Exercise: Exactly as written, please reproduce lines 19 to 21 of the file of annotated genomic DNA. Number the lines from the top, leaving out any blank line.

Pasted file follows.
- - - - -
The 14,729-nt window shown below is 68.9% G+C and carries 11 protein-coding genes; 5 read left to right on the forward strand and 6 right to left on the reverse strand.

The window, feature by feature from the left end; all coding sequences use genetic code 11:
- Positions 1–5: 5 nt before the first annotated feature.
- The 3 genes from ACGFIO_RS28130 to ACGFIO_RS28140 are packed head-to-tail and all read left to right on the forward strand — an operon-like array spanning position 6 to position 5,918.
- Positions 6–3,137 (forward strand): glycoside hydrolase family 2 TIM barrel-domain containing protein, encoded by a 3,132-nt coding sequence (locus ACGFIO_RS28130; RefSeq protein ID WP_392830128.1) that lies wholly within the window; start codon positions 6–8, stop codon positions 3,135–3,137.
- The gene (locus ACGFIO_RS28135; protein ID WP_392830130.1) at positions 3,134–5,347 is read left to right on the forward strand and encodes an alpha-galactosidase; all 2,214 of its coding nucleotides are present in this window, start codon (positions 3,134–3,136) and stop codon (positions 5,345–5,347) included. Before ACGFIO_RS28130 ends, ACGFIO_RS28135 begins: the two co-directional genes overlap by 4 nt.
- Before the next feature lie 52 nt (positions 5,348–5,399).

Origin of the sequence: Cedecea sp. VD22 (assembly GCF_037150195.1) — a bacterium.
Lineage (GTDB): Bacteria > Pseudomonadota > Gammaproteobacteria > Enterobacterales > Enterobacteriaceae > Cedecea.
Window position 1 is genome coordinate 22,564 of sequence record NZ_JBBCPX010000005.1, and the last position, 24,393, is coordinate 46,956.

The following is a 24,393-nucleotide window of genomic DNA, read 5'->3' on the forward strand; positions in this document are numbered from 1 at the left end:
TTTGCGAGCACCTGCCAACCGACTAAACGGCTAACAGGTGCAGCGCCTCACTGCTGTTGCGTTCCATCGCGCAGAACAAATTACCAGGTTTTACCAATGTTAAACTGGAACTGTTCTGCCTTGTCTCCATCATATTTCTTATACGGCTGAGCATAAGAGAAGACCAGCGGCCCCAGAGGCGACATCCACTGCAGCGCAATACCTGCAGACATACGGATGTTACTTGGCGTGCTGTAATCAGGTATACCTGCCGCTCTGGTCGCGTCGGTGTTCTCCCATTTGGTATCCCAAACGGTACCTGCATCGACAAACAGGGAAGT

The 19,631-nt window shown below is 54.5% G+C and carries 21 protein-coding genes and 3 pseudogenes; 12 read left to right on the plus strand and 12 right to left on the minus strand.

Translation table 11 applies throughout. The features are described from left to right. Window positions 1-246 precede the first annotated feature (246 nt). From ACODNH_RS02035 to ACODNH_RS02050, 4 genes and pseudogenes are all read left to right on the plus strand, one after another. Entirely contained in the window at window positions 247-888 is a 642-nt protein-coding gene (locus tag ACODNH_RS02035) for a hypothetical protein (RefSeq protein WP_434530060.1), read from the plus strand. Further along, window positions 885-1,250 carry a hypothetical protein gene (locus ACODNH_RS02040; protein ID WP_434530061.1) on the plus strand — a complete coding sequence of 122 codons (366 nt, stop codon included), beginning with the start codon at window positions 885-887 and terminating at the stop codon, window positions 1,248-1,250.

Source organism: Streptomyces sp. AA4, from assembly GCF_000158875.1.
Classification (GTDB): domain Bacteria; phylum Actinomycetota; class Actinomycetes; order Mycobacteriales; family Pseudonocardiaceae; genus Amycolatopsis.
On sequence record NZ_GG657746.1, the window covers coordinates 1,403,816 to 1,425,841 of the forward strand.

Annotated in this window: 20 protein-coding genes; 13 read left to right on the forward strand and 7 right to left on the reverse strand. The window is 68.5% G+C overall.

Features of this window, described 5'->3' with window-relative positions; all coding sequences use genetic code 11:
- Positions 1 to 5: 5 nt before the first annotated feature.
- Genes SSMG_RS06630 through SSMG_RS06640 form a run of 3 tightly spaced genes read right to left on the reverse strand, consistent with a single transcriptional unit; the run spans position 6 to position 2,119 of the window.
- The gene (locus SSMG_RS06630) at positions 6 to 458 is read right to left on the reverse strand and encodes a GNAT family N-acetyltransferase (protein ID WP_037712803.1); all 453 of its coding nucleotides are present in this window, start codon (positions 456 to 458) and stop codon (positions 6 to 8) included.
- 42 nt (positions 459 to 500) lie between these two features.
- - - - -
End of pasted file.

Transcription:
Features of this window, described 5'->3' with window-relative positions; all coding sequences use genetic code 11:
- Positions 1 to 5: 5 nt before the first annotated feature.
- Genes SSMG_RS06630 through SSMG_RS06640 form a run of 3 tightly spaced genes read right to left on the reverse strand, consistent with a single transcriptional unit; the run spans position 6 to position 2,119 of the window.